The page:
The tabr tutorials began with a basic example that introduced the general workflow.

  • Define a musical phrase with phrase() or the shorthand alias p().
  • Add the phrase to a track().
  • Add the track to a score().
  • Render the score to pdf with tab() or another render_* function.

This short R script example is more complex. It does not represent a complete tab of a song; it is just a short arrangement of two basic fingerpicking patterns similar to but not exactly the same as heard in Blues Saraceno’s Devil’s got you beat. The second pattern is actually just a small slice of the first pattern that is shifted in time slightly. While not a complete tab, it is much more thorough than the opening tutorial example, making use of several techniques and functions that have been covered.

Some of the most interesting things to note below include:

  • Non-standard tuning (DADGAD) plus a capo on the first fret.
  • Use of all the available song information arguments in header.
  • Nested repeats with percent repeats applied inside of a volta repeat.
  • Avoidance of repetition of the text annotation attached to the opening note when using percent repeats.

R code

header <- list(
  title = "Devil's got you beat",
  composer = "Words and music Blues Saraceno",
  performer = "Blues Saraceno",
  album = "Dark Country 4",
  subtitle = "From the album Dark Country 4 by Blues Saraceno",
  arranger = "Two picking patterns arranged by Matthew Leonawicz",
  copyright = "2016 Extreme Music"

txt <- c("DADGAD tuning with capo on 1st fret. Fingerpicking. Let ring.")
tuning <- "d, a, d g a d'"

# melody 1
notes <- c(pn("f d c d a d'", 2), "f g a d' f d c a,")
info <- purrr::map_chr(c("16(", notate("16(", txt)),
                       ~pc(.x, "16) 8 8 16 16 16( 16) 8 8 16 16 16- 16*7"))
strings <- "4 4 5 4 2 1 4 4 5 4 2 1 4 4 2 1 4 4 5 5"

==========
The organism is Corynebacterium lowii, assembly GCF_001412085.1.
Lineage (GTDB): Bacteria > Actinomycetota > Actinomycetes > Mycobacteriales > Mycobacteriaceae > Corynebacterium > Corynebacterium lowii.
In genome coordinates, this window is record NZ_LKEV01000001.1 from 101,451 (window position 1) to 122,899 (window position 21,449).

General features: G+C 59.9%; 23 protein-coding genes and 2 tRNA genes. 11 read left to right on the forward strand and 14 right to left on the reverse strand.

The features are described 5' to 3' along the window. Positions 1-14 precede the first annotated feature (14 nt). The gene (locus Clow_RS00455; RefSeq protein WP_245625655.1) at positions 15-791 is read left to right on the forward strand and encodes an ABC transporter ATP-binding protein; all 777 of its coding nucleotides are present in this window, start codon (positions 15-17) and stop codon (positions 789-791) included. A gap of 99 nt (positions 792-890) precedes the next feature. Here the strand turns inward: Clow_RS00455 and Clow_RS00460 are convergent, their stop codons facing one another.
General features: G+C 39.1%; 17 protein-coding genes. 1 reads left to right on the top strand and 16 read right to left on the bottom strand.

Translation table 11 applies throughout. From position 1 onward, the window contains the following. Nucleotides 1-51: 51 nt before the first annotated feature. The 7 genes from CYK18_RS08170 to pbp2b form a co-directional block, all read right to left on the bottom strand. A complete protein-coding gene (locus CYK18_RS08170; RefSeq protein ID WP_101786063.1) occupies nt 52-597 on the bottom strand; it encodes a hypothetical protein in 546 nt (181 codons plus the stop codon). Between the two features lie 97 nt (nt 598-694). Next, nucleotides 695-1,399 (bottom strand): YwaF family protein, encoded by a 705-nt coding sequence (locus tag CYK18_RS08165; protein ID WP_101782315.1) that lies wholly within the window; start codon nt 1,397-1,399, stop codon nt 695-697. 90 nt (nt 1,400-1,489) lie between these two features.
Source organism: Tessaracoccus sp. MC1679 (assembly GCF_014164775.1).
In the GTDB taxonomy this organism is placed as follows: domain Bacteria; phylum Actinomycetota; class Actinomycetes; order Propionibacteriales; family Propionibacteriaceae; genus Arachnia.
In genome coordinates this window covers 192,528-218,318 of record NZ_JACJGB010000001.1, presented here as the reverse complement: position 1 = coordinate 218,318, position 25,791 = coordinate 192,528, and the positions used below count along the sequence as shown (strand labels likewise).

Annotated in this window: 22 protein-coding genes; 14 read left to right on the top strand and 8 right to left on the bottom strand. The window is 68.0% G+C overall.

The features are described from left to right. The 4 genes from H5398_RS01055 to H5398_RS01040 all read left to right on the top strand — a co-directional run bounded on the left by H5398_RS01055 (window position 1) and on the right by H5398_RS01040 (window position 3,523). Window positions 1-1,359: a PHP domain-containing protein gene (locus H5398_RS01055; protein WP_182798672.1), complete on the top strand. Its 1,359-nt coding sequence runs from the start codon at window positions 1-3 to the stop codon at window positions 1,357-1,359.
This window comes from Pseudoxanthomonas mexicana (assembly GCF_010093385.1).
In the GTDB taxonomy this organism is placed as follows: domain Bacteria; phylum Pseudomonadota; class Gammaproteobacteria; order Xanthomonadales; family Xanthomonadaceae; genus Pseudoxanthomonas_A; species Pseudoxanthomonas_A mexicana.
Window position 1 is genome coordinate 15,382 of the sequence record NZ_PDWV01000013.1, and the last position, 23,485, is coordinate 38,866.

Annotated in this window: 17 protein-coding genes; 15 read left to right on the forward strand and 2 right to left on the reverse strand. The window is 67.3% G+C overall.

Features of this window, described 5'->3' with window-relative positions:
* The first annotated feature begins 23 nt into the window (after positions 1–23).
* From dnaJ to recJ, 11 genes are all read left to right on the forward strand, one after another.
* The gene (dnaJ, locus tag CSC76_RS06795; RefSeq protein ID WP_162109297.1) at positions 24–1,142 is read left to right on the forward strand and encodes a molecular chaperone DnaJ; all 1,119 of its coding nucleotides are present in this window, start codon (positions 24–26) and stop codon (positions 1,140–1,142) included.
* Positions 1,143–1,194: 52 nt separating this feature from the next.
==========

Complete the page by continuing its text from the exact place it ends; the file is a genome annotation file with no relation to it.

p1 <-purrr::map(info, ~p(notes, .x, strings))
e1 <- p("d a d' c a, f, d,", "8 16 16 16( 16) 16( 16)", "4 2 1 5 5 6 6")
e2 <- p("d a d' c a, f, e, d,", "8 16 16 16( 16) 16- 16( 1)", "4 2 1 5 5 6 6 6")

#melody 2
p2 <- p("d a d' f d c", "8 16*4 8", "4 2 1 4 4 5")

p_all <- c(pct(c(p1[[2]], e1), 3), volta(pct(p2, 3), 1), p1[[1]], e1, p1[[1]], e2)
track(p_all, tuning = tuning) |> score() |> 
  tab("out.pdf", "dm", "4/4", "4 = 115", header)

You can see above that notate() can often obstruct otherwise convenient opportunities for code reduction. Avoiding repeating the annotation means avoiding repeating whatever it is bound to. This is not a problem for percent repeats because there is nothing to show, but would be for the repetitions of the melody at the end of the score. This is why info was mapped to a length 2 vector using an opening note with and without a bound text annotation, respectively.

The e1 and e2 endings on the phrase p1 were not used as default and alternate endings in a call to volta(), respectively, because they would fail the bar check; p1 alone does not end at the end of a measure, but rather lasts for a measure and a half. This example also shows how a single note difference at the very end of the second ending, e2, an ending that is only played once at the end of the arrangement, is enough to stop you from defining what would sensibly be the full phrase (p1 through e1) as such. The slightest change forces you to split things up and expand the code, just like in a tab. And most music, at least the kind for which there is any point in transcribing, is going to change things up often even for repeated sections.


The result of the call to tab() is as follows.

The next example refactors the phrases above to properly represent multiple voices in the output.